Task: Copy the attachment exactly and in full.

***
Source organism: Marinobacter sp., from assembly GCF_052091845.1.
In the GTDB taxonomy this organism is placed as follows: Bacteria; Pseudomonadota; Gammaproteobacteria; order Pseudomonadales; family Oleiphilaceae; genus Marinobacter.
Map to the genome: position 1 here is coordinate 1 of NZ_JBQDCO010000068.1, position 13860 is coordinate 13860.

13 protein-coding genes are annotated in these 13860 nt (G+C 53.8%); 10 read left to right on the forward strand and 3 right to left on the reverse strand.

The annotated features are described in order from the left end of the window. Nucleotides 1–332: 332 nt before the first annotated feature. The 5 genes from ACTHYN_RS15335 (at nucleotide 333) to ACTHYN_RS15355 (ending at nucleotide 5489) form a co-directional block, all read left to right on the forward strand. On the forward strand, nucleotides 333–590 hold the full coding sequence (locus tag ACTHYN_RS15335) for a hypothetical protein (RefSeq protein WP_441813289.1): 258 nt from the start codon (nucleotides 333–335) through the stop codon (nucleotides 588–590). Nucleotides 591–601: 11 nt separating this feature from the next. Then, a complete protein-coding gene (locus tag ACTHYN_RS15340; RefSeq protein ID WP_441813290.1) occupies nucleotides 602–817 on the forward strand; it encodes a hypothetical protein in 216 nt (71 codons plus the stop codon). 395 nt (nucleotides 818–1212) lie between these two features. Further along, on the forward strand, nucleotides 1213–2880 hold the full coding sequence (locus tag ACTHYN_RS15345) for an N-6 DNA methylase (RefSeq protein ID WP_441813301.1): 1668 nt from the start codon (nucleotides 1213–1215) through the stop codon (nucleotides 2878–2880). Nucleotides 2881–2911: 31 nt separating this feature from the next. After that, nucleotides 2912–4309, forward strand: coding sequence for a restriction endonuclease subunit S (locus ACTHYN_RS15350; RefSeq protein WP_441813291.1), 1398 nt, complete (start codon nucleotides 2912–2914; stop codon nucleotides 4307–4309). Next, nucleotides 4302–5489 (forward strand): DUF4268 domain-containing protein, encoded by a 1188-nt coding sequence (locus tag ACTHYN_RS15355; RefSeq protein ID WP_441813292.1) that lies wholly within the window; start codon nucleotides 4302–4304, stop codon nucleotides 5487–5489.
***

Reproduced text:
Source organism: Marinobacter sp., from assembly GCF_052091845.1.
In the GTDB taxonomy this organism is placed as follows: Bacteria; Pseudomonadota; Gammaproteobacteria; order Pseudomonadales; family Oleiphilaceae; genus Marinobacter.
Map to the genome: position 1 here is coordinate 1 of NZ_JBQDCO010000068.1, position 13860 is coordinate 13860.

13 protein-coding genes are annotated in these 13860 nt (G+C 53.8%); 10 read left to right on the forward strand and 3 right to left on the reverse strand.

The annotated features are described in order from the left end of the window. Nucleotides 1–332: 332 nt before the first annotated feature. The 5 genes from ACTHYN_RS15335 (at nucleotide 333) to ACTHYN_RS15355 (ending at nucleotide 5489) form a co-directional block, all read left to right on the forward strand. On the forward strand, nucleotides 333–590 hold the full coding sequence (locus tag ACTHYN_RS15335) for a hypothetical protein (RefSeq protein WP_441813289.1): 258 nt from the start codon (nucleotides 333–335) through the stop codon (nucleotides 588–590). Nucleotides 591–601: 11 nt separating this feature from the next. Then, a complete protein-coding gene (locus tag ACTHYN_RS15340; RefSeq protein ID WP_441813290.1) occupies nucleotides 602–817 on the forward strand; it encodes a hypothetical protein in 216 nt (71 codons plus the stop codon). 395 nt (nucleotides 818–1212) lie between these two features. Further along, on the forward strand, nucleotides 1213–2880 hold the full coding sequence (locus tag ACTHYN_RS15345) for an N-6 DNA methylase (RefSeq protein ID WP_441813301.1): 1668 nt from the start codon (nucleotides 1213–1215) through the stop codon (nucleotides 2878–2880). Nucleotides 2881–2911: 31 nt separating this feature from the next. After that, nucleotides 2912–4309, forward strand: coding sequence for a restriction endonuclease subunit S (locus ACTHYN_RS15350; RefSeq protein WP_441813291.1), 1398 nt, complete (start codon nucleotides 2912–2914; stop codon nucleotides 4307–4309). Next, nucleotides 4302–5489 (forward strand): DUF4268 domain-containing protein, encoded by a 1188-nt coding sequence (locus tag ACTHYN_RS15355; RefSeq protein ID WP_441813292.1) that lies wholly within the window; start codon nucleotides 4302–4304, stop codon nucleotides 5487–5489.